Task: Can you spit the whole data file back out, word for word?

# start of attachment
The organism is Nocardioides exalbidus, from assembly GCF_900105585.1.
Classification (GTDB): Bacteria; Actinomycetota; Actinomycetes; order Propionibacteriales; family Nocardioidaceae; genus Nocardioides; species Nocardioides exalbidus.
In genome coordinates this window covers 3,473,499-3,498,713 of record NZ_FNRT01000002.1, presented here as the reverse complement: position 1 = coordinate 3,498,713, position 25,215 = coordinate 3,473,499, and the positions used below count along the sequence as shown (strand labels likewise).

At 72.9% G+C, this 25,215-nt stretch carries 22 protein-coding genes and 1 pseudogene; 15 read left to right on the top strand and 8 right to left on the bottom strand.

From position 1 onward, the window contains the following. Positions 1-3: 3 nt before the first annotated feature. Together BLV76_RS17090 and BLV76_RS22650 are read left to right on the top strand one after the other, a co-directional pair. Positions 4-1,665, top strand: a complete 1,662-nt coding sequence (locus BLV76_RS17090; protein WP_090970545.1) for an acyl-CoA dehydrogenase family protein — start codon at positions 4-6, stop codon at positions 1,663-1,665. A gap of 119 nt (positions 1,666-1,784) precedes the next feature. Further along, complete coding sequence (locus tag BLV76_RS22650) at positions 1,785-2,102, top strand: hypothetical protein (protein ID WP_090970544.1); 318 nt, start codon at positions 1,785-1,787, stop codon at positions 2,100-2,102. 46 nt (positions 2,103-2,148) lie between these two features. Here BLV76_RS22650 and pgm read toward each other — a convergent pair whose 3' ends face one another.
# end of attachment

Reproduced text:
The organism is Nocardioides exalbidus, from assembly GCF_900105585.1.
Classification (GTDB): Bacteria; Actinomycetota; Actinomycetes; order Propionibacteriales; family Nocardioidaceae; genus Nocardioides; species Nocardioides exalbidus.
In genome coordinates this window covers 3,473,499-3,498,713 of record NZ_FNRT01000002.1, presented here as the reverse complement: position 1 = coordinate 3,498,713, position 25,215 = coordinate 3,473,499, and the positions used below count along the sequence as shown (strand labels likewise).

At 72.9% G+C, this 25,215-nt stretch carries 22 protein-coding genes and 1 pseudogene; 15 read left to right on the top strand and 8 right to left on the bottom strand.

From position 1 onward, the window contains the following. Positions 1-3: 3 nt before the first annotated feature. Together BLV76_RS17090 and BLV76_RS22650 are read left to right on the top strand one after the other, a co-directional pair. Positions 4-1,665, top strand: a complete 1,662-nt coding sequence (locus BLV76_RS17090; protein WP_090970545.1) for an acyl-CoA dehydrogenase family protein — start codon at positions 4-6, stop codon at positions 1,663-1,665. A gap of 119 nt (positions 1,666-1,784) precedes the next feature. Further along, complete coding sequence (locus tag BLV76_RS22650) at positions 1,785-2,102, top strand: hypothetical protein (protein ID WP_090970544.1); 318 nt, start codon at positions 1,785-1,787, stop codon at positions 2,100-2,102. 46 nt (positions 2,103-2,148) lie between these two features. Here BLV76_RS22650 and pgm read toward each other — a convergent pair whose 3' ends face one another.